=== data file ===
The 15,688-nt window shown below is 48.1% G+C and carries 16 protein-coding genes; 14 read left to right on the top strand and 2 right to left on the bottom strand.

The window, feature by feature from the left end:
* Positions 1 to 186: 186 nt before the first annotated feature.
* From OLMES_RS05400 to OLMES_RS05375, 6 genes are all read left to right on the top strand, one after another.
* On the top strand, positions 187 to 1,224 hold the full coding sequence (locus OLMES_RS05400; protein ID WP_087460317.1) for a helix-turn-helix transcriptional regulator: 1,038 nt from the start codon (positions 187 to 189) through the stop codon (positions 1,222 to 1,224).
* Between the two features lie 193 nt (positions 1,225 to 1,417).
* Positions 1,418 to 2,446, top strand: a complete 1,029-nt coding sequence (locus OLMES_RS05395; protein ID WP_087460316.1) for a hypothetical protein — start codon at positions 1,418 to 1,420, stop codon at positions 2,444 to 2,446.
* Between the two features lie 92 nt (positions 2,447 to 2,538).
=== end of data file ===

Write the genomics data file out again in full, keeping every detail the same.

The 15,688-nt window shown below is 48.1% G+C and carries 16 protein-coding genes; 14 read left to right on the top strand and 2 right to left on the bottom strand.

The window, feature by feature from the left end:
* Positions 1 to 186: 186 nt before the first annotated feature.
* From OLMES_RS05400 to OLMES_RS05375, 6 genes are all read left to right on the top strand, one after another.
* On the top strand, positions 187 to 1,224 hold the full coding sequence (locus OLMES_RS05400; protein ID WP_087460317.1) for a helix-turn-helix transcriptional regulator: 1,038 nt from the start codon (positions 187 to 189) through the stop codon (positions 1,222 to 1,224).
* Between the two features lie 193 nt (positions 1,225 to 1,417).
* Positions 1,418 to 2,446, top strand: a complete 1,029-nt coding sequence (locus OLMES_RS05395; protein ID WP_087460316.1) for a hypothetical protein — start codon at positions 1,418 to 1,420, stop codon at positions 2,444 to 2,446.
* Between the two features lie 92 nt (positions 2,447 to 2,538).